Investor cites timeline concerns about Main Street marina project

Covid-19, increasing construction costs put pressure on Danny Warren, he says
Feb 15, 2022

Wareham businessman Danny Warren didn’t mince words during a hearing about his planned marina on Main Street.

“The deal breaker is there’s not enough time left now to build the thing and avoid a million dollar-plus fine from the federal government because I didn’t get the job done in time,” Warren said at Monday night’s Planning Board meeting.

“I’m worried to death about the location, too.”

Warren spoke up after about a half hour of discussion between Planning Board members and Bill Madden, a representative of Warren’s project. The discussion centered on traffic concerns and whether it would be wiser for Warren to focus his efforts on paying for a traffic study or a traffic consultant to analyze mitigation measures.

The Wareham native’s initial plans for the property at 59 Main St. included a 6,500 square foot restaurant, an open pavilion and a 1,500 square foot retail space.

Director of Planning and Community Development Ken Buckland said Tuesday that he hopes the project can move forward, but that the time window is rapidly closing.

“This is a really serious issue right now,” he said. “The town has to move ahead if we want to see this project.”

During the board meeting, several residents spoke in favor of the project, even as they voiced concerns about possible increases in local traffic. Chairwoman of the Select Board Judith Whiteside called the proposed space a “cornerstone” of the revitalization of Main Street.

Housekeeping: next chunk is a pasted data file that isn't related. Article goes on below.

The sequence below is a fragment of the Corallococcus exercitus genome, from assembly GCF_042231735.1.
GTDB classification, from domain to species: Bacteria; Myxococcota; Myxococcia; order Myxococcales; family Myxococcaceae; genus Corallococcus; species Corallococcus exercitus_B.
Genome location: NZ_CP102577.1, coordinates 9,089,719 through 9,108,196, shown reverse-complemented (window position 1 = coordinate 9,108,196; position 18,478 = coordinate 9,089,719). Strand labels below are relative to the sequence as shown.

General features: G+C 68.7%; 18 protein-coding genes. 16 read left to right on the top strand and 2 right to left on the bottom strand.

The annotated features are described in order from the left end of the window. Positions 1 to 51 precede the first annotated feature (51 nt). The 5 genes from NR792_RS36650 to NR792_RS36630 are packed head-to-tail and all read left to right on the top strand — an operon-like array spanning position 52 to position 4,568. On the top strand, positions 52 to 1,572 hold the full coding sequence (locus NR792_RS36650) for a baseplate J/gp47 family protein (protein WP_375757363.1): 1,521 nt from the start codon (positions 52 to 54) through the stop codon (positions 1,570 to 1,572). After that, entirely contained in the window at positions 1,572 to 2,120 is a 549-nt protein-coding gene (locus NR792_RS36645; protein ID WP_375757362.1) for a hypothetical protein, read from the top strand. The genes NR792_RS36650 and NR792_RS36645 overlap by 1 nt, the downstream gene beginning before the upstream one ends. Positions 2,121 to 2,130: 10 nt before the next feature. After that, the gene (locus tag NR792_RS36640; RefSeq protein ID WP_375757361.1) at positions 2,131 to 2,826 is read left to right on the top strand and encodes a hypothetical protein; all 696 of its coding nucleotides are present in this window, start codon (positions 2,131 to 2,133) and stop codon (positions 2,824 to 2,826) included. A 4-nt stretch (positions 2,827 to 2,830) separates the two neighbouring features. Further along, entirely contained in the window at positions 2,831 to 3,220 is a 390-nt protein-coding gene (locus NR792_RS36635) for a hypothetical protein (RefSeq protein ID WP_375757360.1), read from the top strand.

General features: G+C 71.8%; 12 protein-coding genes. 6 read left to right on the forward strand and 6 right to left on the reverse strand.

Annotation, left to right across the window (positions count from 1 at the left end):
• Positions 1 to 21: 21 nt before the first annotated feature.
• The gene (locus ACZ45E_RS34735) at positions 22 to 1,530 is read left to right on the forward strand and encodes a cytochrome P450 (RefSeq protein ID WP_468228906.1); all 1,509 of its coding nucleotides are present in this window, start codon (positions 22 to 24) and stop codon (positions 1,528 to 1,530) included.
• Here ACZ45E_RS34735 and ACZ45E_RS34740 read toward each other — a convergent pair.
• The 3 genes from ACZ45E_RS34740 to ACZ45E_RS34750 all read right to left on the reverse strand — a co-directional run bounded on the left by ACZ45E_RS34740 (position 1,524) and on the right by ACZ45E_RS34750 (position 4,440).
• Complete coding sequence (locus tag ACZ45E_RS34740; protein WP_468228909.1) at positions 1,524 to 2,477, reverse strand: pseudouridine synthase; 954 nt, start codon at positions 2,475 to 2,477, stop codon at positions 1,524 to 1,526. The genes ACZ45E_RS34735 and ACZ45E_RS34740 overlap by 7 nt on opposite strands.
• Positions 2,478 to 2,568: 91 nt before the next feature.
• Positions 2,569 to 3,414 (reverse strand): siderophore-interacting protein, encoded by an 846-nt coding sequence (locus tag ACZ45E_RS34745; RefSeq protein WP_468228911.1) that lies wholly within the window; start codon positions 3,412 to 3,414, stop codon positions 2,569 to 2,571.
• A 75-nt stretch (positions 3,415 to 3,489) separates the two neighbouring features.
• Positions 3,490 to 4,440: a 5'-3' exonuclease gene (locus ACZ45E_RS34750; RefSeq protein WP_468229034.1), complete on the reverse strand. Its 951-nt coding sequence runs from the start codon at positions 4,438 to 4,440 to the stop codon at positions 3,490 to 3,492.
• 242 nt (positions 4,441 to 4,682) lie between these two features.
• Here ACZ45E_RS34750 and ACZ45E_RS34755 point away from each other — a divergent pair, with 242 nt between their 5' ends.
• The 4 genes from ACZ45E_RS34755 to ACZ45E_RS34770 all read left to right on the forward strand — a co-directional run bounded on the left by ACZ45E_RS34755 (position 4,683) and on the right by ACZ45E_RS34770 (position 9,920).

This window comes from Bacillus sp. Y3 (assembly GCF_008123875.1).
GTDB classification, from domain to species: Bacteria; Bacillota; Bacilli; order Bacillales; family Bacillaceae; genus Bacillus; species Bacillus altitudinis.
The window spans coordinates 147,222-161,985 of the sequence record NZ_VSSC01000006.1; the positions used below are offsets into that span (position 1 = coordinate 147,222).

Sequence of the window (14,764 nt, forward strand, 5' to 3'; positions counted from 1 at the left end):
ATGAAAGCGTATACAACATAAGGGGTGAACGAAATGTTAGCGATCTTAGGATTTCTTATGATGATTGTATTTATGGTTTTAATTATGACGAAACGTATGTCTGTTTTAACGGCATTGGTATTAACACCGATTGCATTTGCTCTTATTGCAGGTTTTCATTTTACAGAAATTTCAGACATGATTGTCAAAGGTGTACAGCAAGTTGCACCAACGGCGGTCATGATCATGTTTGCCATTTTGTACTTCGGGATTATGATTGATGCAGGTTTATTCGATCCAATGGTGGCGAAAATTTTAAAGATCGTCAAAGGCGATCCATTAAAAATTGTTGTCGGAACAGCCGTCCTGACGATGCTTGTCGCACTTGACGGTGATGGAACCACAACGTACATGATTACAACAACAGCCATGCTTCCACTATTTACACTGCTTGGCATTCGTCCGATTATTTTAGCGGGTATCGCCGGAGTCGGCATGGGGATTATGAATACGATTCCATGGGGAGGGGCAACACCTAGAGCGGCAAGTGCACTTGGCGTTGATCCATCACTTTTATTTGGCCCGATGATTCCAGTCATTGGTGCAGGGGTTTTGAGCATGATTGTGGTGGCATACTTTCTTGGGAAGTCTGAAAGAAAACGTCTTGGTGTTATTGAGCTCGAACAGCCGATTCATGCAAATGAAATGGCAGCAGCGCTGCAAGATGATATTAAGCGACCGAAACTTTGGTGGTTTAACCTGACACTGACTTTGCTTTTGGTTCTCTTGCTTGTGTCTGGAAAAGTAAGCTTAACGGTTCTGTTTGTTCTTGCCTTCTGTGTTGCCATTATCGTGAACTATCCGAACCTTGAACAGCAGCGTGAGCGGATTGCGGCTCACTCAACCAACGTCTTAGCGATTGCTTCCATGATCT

Warren is financing the development through a Trump-era tax program that allows investors to avoid or defer paying capital gains tax as long as that income is spent on developments in low-income areas designated “opportunity zones” by the federal government. But if work isn’t complete within a certain timeframe, then investors are charged the taxes they owe — plus a penalty.

A combination of lost time due to covid-19 and increasing materials cost may sink the project entirely, Warren said.

Warren said he was notified on Tuesday that the construction cost of the main building on the property shot up $1 million since he made the initial deal. The cost of the interior furnishing of the main building has also increased by nearly $500,000, he said.

If the project is not completed in the next 14 months, Warren said, he stands to face a $1 million fine from the federal government.

“I think there’s still a possibility it can happen in 14 months,” Buckland said. “The project has to be done very efficiently.”

Warren was quick to emphasize that the town of Wareham has been great to work with, but that delays from the pandemic have pushed back milestone after milestone.

The businessman and a few other residents also bemoaned Verilife, the cannabis dispensary across the street from the project’s property. Residents complained about the added traffic the dispensary brings to that corner of town, while Warren said the business brought in “drug addicts” from all over the state near his new property.

Buckland said the dispensary does attract attention as one of the busiest shops on Main Street.

“I think the operation of Verilife has been done pretty well and I think they’re a good downtown business,” he said. “They have more traffic than any other business downtown.”

Planning Board members voted to continue discussing Warren’s project on Feb. 28, at which point members hope to decide whether to approve the project.